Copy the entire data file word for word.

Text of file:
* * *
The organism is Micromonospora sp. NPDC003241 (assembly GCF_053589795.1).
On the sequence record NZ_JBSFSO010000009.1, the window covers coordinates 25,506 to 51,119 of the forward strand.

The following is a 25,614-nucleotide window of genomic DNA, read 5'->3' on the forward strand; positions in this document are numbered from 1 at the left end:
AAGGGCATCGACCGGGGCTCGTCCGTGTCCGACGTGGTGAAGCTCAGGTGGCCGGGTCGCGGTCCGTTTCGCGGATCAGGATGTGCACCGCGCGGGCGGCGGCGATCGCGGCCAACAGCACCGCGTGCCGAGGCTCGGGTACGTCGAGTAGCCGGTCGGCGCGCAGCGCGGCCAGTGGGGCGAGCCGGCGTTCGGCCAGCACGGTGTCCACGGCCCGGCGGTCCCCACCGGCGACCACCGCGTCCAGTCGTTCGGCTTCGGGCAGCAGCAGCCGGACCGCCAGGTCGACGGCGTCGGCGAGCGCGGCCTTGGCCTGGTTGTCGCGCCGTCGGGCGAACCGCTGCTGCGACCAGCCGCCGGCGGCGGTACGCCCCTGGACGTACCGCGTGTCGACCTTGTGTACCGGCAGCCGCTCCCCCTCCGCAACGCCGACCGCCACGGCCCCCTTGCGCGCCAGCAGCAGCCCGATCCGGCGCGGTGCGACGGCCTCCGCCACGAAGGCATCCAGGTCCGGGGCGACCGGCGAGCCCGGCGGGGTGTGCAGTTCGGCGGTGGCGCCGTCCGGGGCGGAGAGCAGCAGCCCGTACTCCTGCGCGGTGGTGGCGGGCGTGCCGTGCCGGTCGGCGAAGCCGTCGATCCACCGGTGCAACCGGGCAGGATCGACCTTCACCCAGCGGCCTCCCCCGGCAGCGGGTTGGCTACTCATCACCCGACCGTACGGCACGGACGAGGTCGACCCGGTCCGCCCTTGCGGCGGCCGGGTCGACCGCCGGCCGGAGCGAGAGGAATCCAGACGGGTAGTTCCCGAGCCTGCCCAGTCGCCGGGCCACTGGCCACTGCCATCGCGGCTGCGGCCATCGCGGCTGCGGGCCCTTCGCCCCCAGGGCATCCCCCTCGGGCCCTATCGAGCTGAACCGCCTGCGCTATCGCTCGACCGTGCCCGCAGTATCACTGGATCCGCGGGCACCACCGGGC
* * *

The organism is Micromonospora sp. NPDC003241 (assembly GCF_053589795.1).
On the sequence record NZ_JBSFSO010000009.1, the window covers coordinates 25,506 to 51,119 of the forward strand.

The following is a 25,614-nucleotide window of genomic DNA, read 5'->3' on the forward strand; positions in this document are numbered from 1 at the left end:
AAGGGCATCGACCGGGGCTCGTCCGTGTCCGACGTGGTGAAGCTCAGGTGGCCGGGTCGCGGTCCGTTTCGCGGATCAGGATGTGCACCGCGCGGGCGGCGGCGATCGCGGCCAACAGCACCGCGTGCCGAGGCTCGGGTACGTCGAGTAGCCGGTCGGCGCGCAGCGCGGCCAGTGGGGCGAGCCGGCGTTCGGCCAGCACGGTGTCCACGGCCCGGCGGTCCCCACCGGCGACCACCGCGTCCAGTCGTTCGGCTTCGGGCAGCAGCAGCCGGACCGCCAGGTCGACGGCGTCGGCGAGCGCGGCCTTGGCCTGGTTGTCGCGCCGTCGGGCGAACCGCTGCTGCGACCAGCCGCCGGCGGCGGTACGCCCCTGGACGTACCGCGTGTCGACCTTGTGTACCGGCAGCCGCTCCCCCTCCGCAACGCCGACCGCCACGGCCCCCTTGCGCGCCAGCAGCAGCCCGATCCGGCGCGGTGCGACGGCCTCCGCCACGAAGGCATCCAGGTCCGGGGCGACCGGCGAGCCCGGCGGGGTGTGCAGTTCGGCGGTGGCGCCGTCCGGGGCGGAGAGCAGCAGCCCGTACTCCTGCGCGGTGGTGGCGGGCGTGCCGTGCCGGTCGGCGAAGCCGTCGATCCACCGGTGCAACCGGGCAGGATCGACCTTCACCCAGCGGCCTCCCCCGGCAGCGGGTTGGCTACTCATCACCCGACCGTACGGCACGGACGAGGTCGACCCGGTCCGCCCTTGCGGCGGCCGGGTCGACCGCCGGCCGGAGCGAGAGGAATCCAGACGGGTAGTTCCCGAGCCTGCCCAGTCGCCGGGCCACTGGCCACTGCCATCGCGGCTGCGGCCATCGCGGCTGCGGGCCCTTCGCCCCCAGGGCATCCCCCTCGGGCCCTATCGAGCTGAACCGCCTGCGCTATCGCTCGACCGTGCCCGCAGTATCACTGGATCCGCGGGCACCACCGGGC